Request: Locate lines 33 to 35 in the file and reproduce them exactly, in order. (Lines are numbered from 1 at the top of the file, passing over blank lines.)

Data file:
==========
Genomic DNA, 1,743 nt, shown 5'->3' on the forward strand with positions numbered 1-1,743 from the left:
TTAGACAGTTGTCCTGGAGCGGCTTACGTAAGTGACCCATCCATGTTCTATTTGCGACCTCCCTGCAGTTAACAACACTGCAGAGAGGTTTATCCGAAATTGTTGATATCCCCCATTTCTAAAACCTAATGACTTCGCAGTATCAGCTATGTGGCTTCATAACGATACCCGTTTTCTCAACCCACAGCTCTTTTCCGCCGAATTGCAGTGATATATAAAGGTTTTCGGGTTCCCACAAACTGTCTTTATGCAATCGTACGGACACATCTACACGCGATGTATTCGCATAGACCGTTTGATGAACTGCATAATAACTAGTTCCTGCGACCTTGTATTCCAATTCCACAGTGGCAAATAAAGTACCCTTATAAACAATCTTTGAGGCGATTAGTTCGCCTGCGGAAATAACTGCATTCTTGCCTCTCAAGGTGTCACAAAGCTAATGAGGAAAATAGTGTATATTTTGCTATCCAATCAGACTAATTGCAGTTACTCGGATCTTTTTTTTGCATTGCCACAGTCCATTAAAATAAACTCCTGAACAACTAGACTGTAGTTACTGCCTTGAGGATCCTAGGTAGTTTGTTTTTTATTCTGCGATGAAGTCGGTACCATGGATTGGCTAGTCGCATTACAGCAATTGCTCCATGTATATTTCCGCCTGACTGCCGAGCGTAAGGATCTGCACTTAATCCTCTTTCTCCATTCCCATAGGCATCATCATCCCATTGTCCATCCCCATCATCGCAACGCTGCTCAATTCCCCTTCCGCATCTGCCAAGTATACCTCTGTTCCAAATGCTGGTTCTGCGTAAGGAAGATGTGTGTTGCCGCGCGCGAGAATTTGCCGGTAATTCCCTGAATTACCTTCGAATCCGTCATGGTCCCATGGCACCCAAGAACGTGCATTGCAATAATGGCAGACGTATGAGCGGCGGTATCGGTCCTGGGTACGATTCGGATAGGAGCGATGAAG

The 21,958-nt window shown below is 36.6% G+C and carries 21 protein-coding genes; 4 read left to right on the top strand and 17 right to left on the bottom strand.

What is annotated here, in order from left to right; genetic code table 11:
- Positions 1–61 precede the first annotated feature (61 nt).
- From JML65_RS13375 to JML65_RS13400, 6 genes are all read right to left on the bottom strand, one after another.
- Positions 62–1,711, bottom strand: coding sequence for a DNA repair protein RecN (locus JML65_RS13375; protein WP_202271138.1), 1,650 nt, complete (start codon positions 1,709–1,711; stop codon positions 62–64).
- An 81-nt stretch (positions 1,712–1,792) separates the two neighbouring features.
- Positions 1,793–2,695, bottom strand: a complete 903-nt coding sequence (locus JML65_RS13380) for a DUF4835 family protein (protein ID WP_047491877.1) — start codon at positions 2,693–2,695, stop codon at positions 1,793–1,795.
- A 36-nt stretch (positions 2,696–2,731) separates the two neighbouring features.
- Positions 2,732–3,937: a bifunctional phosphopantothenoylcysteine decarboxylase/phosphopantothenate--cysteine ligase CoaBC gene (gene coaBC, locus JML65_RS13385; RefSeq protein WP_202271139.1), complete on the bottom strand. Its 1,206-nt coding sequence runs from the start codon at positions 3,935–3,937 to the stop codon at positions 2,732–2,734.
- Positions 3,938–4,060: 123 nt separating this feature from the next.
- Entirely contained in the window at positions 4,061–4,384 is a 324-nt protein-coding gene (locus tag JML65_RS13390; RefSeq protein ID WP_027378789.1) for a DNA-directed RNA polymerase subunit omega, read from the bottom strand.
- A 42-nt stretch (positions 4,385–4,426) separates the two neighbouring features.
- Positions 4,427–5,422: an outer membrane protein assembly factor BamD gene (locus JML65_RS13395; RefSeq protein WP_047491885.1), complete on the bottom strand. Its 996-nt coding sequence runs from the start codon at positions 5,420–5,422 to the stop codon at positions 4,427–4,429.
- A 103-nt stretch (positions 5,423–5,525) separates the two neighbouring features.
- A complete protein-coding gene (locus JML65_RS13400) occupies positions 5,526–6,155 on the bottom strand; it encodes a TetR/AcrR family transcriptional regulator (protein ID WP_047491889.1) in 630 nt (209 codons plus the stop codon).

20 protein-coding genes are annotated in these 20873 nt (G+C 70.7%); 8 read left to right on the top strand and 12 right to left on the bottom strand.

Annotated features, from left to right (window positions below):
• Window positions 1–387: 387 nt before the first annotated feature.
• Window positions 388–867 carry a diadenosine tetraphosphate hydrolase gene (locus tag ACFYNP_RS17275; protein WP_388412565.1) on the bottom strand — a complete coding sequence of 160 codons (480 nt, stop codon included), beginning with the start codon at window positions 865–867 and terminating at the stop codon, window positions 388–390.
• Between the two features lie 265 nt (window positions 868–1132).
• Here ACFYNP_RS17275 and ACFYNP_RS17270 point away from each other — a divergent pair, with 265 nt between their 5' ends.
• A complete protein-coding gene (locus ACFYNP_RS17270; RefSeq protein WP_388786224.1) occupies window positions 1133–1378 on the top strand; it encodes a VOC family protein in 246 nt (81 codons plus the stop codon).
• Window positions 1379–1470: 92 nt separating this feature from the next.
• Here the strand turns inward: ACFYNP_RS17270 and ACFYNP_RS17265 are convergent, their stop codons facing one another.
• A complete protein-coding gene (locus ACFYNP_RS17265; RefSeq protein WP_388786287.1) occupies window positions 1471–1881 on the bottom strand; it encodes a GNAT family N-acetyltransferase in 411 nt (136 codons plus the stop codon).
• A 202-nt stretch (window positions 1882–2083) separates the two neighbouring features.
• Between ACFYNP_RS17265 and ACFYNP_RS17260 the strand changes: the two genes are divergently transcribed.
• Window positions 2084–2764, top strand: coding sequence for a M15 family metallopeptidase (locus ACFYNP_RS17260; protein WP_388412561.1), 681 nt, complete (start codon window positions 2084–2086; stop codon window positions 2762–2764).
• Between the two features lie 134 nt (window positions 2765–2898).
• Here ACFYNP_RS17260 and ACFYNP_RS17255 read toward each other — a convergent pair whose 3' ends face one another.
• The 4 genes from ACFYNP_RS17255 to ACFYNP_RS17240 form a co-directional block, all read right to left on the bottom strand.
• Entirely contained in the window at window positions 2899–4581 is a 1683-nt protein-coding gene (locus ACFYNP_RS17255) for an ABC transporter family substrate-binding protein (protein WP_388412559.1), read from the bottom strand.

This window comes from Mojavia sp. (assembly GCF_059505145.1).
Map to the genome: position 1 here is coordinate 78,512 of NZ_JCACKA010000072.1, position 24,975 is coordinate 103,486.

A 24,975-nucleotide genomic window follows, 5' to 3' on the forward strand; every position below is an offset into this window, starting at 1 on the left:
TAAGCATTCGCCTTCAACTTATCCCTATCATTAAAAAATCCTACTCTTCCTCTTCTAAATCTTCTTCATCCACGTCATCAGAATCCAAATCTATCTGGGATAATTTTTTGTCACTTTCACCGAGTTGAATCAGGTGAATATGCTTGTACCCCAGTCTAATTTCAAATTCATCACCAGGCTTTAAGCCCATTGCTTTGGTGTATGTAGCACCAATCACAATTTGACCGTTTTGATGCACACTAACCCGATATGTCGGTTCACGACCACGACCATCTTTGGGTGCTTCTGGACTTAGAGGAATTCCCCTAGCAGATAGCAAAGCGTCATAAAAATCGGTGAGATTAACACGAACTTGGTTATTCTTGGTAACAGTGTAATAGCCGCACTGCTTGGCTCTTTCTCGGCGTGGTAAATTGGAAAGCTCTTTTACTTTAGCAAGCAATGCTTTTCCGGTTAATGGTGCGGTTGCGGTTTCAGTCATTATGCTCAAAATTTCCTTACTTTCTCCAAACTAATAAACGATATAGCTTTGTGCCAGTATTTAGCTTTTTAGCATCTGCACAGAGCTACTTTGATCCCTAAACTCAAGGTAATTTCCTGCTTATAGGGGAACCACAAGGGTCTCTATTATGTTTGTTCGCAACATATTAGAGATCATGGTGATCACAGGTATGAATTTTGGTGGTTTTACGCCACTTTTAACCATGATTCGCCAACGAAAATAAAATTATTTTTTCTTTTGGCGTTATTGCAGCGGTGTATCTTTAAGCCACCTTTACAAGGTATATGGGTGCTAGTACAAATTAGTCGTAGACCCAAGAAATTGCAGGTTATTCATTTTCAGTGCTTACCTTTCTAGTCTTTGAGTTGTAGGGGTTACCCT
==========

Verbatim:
• The 4 genes from ACFYNP_RS17255 to ACFYNP_RS17240 form a co-directional block, all read right to left on the bottom strand.
• Entirely contained in the window at window positions 2899–4581 is a 1683-nt protein-coding gene (locus ACFYNP_RS17255) for an ABC transporter family substrate-binding protein (protein WP_388412559.1), read from the bottom strand.

This window comes from Mojavia sp. (assembly GCF_059505145.1).